# Null space of linear maps plus span of vector

Let $T \in \mathcal{L}(V, F)$, and $u \in V$ such that $T(u) \neq 0$. Prove that $V = \text{null}(T) + \text{span}(u)$

$F$ is just $\mathbb{R}$. My first thought was about the fundamental theorem of linear maps, that is dim$V =$dim null $T +$ dim range $T$, since it's of a similar format, but it doesn't seem to apply. I think the key is that it's a linear map to $\mathbb{R}$, since $T$ sends everything to $0$ or not $0$, but then I think what I don't understand is what exactly is the span of a vector in just $\mathbb{R}$?

Assuming that $V$ is an $F$-vector space, if the map $T:V\to F$ maps one element $u$ to a non-zero element $T(u)$, then $T$ is surjective. Now use the "fundamental theorem of linear maps". Remember that in a $1$-dimensional vector space, the span of every non-zero vector is the whole space.

You can use this theorem. The image of your map is all of $\mathbb{R}$, since if $T(\underline{u}) = r$, then you can hit any $s\in\mathbb{R}$ by considering $T(\frac{s}{r}\underline{u}) = s$. The other way you can see this is by noting that the image is a subspace of $\mathbb{R}$ which isn't just $0$, so it's gotta be the whole thing.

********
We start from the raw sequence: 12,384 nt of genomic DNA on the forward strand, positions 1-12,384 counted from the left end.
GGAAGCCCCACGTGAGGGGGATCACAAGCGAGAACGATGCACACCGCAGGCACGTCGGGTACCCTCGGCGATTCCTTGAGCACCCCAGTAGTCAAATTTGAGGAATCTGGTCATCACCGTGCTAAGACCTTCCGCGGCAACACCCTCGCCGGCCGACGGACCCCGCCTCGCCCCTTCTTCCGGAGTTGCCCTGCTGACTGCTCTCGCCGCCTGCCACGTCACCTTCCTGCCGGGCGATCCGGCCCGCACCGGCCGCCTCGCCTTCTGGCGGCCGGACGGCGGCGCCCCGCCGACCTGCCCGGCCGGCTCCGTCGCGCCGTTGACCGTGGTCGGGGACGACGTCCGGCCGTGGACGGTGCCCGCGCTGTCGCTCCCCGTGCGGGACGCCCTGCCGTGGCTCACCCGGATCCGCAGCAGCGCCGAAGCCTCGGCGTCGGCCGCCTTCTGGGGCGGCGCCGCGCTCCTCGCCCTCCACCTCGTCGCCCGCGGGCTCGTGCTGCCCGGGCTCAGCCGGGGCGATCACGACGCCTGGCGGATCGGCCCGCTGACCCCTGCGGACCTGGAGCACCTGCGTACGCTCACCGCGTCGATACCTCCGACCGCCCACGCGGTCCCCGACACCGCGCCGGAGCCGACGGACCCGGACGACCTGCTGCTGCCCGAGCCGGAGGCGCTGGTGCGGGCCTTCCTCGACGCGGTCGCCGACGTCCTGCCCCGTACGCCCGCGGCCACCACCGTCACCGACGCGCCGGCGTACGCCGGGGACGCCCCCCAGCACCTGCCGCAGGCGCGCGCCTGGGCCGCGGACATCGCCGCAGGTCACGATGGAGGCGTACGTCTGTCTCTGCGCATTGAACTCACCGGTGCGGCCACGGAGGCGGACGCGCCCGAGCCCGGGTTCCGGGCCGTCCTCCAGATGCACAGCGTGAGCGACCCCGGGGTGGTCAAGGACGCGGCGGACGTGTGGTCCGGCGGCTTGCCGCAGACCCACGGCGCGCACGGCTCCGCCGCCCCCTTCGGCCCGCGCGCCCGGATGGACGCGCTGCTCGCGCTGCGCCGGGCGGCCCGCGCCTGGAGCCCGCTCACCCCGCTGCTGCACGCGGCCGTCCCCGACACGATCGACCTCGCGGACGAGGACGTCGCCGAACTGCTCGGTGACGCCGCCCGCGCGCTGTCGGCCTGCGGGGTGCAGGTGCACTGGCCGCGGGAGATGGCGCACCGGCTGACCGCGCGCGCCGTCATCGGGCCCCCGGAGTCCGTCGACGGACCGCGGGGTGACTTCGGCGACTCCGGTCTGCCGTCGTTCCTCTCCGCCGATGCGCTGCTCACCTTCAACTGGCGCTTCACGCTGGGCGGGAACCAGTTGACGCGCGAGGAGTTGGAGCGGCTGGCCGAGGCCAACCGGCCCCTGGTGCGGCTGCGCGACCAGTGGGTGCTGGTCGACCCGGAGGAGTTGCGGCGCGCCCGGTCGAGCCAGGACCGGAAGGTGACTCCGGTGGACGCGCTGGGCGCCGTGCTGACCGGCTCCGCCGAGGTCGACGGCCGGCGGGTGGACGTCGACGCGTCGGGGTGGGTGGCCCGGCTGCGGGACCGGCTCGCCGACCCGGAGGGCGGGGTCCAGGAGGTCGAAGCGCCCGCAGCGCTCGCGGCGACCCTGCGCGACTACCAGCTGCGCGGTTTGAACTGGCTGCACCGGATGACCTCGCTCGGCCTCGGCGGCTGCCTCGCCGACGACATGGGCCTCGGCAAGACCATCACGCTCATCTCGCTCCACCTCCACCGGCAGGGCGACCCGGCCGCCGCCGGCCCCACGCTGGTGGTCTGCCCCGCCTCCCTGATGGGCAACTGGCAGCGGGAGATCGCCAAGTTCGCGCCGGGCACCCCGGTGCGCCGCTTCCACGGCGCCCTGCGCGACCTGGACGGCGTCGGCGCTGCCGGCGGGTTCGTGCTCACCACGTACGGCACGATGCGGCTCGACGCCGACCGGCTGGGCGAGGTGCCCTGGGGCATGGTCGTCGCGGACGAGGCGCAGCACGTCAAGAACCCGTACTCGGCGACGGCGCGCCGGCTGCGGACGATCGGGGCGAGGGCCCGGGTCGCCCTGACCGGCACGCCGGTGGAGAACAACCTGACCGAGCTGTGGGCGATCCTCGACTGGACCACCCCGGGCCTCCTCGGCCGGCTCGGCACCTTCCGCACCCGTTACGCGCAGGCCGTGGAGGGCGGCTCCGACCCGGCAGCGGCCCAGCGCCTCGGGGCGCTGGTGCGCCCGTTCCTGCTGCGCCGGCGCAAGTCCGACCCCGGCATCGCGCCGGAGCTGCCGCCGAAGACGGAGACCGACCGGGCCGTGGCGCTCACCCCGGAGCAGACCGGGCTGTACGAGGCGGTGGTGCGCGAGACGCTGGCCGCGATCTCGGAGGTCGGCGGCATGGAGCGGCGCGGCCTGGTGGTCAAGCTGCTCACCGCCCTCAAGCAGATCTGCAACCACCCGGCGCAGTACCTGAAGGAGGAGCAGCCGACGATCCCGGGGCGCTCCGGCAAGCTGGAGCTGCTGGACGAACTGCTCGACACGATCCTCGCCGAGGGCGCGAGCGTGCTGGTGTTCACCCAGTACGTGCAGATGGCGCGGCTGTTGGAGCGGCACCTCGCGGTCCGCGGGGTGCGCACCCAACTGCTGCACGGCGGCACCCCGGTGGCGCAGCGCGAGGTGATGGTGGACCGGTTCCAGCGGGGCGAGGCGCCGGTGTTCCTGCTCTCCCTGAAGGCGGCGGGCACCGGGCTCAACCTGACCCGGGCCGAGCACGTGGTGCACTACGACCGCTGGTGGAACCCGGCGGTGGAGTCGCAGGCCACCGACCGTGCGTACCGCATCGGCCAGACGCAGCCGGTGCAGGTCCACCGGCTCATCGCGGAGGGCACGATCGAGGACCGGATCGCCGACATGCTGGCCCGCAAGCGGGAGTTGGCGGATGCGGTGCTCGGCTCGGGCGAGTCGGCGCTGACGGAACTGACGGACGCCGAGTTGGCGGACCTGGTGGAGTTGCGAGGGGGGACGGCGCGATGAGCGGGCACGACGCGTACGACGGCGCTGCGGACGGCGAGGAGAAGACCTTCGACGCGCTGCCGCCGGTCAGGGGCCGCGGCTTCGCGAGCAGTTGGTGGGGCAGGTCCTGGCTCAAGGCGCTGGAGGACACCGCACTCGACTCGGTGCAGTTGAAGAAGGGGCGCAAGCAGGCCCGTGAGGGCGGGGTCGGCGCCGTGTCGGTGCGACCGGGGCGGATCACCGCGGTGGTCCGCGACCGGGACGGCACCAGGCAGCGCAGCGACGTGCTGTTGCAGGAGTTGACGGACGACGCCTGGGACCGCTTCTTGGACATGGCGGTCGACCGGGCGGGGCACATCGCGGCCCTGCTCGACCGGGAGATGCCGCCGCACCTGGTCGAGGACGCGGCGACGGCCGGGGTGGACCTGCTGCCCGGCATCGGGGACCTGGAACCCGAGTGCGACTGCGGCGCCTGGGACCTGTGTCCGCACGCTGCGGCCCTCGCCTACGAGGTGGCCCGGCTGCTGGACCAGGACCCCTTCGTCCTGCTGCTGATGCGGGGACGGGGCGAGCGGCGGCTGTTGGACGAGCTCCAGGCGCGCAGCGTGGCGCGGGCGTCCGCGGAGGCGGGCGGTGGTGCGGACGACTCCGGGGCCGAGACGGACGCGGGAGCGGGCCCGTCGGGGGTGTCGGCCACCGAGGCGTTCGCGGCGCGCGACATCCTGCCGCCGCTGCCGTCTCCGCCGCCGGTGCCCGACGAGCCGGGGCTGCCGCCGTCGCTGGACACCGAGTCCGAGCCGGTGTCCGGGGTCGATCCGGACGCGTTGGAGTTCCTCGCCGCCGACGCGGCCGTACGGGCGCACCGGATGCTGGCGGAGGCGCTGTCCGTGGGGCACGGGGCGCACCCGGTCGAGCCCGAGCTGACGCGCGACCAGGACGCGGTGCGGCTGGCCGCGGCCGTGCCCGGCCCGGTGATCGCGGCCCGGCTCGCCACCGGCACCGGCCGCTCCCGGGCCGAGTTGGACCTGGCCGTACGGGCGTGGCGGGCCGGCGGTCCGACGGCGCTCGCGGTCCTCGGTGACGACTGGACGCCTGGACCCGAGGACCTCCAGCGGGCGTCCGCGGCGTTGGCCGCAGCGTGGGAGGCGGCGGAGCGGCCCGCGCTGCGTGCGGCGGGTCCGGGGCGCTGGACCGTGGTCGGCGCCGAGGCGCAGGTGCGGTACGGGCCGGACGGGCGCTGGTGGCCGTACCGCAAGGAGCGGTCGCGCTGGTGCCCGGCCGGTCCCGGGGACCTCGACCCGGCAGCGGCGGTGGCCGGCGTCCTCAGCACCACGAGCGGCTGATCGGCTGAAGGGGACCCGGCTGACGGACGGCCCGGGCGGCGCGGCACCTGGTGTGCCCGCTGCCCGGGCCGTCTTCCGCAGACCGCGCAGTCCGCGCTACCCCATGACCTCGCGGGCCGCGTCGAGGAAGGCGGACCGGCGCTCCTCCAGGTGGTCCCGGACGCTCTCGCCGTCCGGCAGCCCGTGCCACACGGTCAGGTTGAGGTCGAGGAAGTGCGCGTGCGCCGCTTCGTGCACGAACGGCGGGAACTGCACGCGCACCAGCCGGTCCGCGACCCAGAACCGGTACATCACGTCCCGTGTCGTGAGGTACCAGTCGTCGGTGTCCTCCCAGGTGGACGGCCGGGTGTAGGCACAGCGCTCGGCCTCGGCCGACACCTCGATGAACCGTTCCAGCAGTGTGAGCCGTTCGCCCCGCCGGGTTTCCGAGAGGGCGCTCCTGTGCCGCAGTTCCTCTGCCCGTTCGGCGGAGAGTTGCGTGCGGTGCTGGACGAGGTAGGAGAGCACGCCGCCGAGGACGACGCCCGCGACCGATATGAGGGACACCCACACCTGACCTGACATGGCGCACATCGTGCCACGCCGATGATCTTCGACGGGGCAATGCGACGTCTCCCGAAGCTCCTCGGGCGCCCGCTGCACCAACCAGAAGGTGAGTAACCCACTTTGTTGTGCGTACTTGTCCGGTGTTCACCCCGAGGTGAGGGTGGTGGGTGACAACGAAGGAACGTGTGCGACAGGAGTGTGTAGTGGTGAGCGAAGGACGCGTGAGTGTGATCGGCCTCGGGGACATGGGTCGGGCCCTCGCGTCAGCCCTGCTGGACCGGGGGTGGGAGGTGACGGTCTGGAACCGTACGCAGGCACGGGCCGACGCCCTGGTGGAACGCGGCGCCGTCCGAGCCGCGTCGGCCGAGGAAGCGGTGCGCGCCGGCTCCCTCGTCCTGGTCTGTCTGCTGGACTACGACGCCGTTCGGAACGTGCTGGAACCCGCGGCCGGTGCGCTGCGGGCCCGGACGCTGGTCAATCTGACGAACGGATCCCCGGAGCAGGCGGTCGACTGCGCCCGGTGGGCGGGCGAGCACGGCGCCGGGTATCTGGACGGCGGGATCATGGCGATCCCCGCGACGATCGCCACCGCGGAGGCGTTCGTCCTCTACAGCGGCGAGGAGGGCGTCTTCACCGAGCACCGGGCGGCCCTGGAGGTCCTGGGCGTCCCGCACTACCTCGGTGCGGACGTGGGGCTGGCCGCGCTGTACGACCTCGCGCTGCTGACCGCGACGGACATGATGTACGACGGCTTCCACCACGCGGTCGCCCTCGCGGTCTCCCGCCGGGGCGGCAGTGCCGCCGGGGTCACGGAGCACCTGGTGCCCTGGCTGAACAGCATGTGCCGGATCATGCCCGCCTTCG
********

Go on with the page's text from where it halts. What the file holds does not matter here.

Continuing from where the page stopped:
So then you know that the dimension of the kernel of $T$ is $n-1$.

P.S. Are you using Axler? He's the main person I know who calls it the fundamental theorem of linear maps, usually it's "Rank-nullity theorem"

• It is Axler. More common name noted. Jul 14, 2017 at 2:41
• You haven't said how to get from $\dim V=\dim\mathrm{null}(T)+1$ to $V=\mathrm{null}(T)+\mathrm{span}(u)$. Did you have in mind to use $\mathrm{null}(T)\cap\mathrm{span}(u)=0$ whence $\dim(\mathrm{null}(T)+\mathrm{span}(u))=\dim(\mathrm{null}(T))+\dim(\mathrm{span}(u))$? Jul 14, 2017 at 2:41
• I mean I was just thinking of taking a basis for the kernel of $T$, and if we add $u$ we get a basis for $V$, so when you take a vector and write it in that basis, you get it as such a sum. Jul 15, 2017 at 3:18

For any $v\in V$, $$v=\left(v-\frac{T(v)}{T(u)}u\right)+\frac{T(v)}{T(u)}u.$$ The left summand is in $\mathrm{null}(T)$ since $$T\left(v-\frac{T(v)}{T(u)}u\right)=T(v)-\frac{T(v)}{T(u)}T(u)=0.$$ The right summand is clearly in $\mathrm{span}(u)$.